In this week’s post, NYC therapist Hannah Wineburgh helps us to understand how therapy can be helpful for working through and shedding feelings of shame so that we can live healthier and fuller lives.
Do you feel shame about a part of your identity, a wish that you could feel less of an emotion, cope with your stressors differently, or show up in your life in another way?
Oftentimes people enter therapy believing that something is fundamentally wrong with them, saying things such as, “I don’t know what’s wrong with me. I always end up in the same dysfunctional relationships,” or, “I wish I felt less afraid. I should be able to move past my fear by now.”
Shame is such a powerful and toxic emotion, and if unaddressed, it can lead to feelings of low self-esteem, depression, worry, and social isolation.
Therapy provides the opportunity to express emotions that might not feel safe to express otherwise and the ability to recognize patterns in behavior and relationships over time. Above all else, it provides a space to be seen and heard by another and to feel less alone in one’s experience.
I have found in my work with clients that the sheer act of giving voice to one’s deepest and darkest moments of shame can offer levity and reassurance. In my work as a therapist, I have experienced that my clients are often their own worst critics and that without processing their thoughts in therapy, they can convince themselves of faulty negative beliefs about their self-worth, such as, “Something is wrong with me for feeling this or acting in this way.”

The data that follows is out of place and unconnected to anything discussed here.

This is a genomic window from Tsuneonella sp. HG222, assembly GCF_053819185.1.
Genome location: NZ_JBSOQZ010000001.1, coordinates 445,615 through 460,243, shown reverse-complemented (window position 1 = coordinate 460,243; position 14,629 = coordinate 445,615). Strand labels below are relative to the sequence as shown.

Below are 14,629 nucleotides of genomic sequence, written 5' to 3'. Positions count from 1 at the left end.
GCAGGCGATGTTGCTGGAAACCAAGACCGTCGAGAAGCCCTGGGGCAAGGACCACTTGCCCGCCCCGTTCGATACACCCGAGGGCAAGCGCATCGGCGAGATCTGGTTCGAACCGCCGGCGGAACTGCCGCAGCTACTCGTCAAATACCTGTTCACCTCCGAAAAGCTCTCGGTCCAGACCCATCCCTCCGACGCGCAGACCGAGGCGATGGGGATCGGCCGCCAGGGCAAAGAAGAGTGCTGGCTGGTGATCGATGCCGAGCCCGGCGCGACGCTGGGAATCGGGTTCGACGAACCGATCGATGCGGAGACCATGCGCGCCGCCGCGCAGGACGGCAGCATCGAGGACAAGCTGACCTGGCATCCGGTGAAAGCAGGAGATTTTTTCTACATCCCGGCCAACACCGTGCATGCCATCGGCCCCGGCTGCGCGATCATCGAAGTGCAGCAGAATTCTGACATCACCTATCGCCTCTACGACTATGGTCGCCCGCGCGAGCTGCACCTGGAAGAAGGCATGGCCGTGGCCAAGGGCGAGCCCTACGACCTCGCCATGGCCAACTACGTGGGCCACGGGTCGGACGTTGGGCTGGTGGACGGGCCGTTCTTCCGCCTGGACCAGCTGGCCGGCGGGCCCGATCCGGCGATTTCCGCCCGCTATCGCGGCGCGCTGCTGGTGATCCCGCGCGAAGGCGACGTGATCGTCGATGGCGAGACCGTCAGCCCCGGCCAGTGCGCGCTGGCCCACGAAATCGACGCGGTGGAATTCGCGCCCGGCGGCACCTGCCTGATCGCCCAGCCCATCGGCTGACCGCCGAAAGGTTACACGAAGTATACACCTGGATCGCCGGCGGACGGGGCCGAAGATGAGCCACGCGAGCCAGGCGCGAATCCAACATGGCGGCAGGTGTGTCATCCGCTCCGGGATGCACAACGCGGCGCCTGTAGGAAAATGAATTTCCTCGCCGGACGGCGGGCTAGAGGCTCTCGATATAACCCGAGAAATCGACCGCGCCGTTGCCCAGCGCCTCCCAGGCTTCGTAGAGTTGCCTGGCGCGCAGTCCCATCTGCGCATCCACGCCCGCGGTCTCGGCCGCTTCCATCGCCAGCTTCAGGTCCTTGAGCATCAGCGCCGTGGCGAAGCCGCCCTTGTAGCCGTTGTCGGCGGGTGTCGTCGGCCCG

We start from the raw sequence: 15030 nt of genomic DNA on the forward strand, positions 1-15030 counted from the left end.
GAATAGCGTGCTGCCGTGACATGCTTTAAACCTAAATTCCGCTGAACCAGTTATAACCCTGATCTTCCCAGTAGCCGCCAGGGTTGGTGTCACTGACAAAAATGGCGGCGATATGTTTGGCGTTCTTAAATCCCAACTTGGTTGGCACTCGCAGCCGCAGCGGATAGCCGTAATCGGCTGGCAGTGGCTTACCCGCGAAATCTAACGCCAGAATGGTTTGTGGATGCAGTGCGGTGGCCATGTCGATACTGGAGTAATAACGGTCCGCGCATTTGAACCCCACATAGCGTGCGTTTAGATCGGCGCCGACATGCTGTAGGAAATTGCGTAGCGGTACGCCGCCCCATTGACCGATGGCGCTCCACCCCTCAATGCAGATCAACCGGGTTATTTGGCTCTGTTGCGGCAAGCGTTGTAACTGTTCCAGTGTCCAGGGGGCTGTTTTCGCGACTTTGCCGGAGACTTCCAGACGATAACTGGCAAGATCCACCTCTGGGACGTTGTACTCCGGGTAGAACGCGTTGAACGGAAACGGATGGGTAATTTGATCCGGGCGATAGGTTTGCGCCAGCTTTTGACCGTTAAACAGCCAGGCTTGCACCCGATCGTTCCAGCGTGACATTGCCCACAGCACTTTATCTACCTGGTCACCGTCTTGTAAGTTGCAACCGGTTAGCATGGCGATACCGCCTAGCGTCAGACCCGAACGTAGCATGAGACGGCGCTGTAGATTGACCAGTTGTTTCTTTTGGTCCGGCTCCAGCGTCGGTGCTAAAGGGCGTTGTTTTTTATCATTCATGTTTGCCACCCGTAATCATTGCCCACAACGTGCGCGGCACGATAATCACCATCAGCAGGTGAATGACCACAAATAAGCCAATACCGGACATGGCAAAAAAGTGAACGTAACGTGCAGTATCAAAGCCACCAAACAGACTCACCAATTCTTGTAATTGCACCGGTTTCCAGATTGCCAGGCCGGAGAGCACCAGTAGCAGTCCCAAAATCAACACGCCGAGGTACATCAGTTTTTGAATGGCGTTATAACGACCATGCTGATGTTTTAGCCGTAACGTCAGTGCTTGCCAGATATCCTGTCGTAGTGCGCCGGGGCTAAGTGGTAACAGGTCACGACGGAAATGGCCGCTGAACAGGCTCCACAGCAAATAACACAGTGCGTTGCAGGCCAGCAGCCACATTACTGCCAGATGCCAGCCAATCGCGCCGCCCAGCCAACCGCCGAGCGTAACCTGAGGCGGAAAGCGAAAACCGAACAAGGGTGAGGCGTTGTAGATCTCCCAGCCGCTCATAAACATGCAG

My clients have shared that therapy is a hugely impactful process for them, as it allows them to shed layers of their shame and to come into contact with their most authentic and whole selves.
I take pride in my ability to guide my clients on this path of self-awareness and actualization so that they can cultivate self-compassion for their difficulties and find a greater sense of ease and acceptance.
Thank you, Hannah, for sharing your expertise and knowledge with us today. Shame may be part of the human experience that we cannot avoid, but educating us about how therapy can be helpful during the experience of shame reminds us that we do not have to go through it alone.
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Hannah Wineburgh is a Licensed Clinical Social Worker (LCSW) and therapist with a private practice in Brooklyn. Hannah holds a degree from Hunter College School of Social Work and is currently pursuing advanced training in relational psychotherapy.
Hannah has experience working with adult individuals and couples on issues of anxiety, trauma, chronic illness (including Type 1 Diabetes), intimacy, and relationship distress.
Hannah works from an intersectional approach and is mindful of the ways that race, class, gender and sexuality inform a person’s unique lived experience.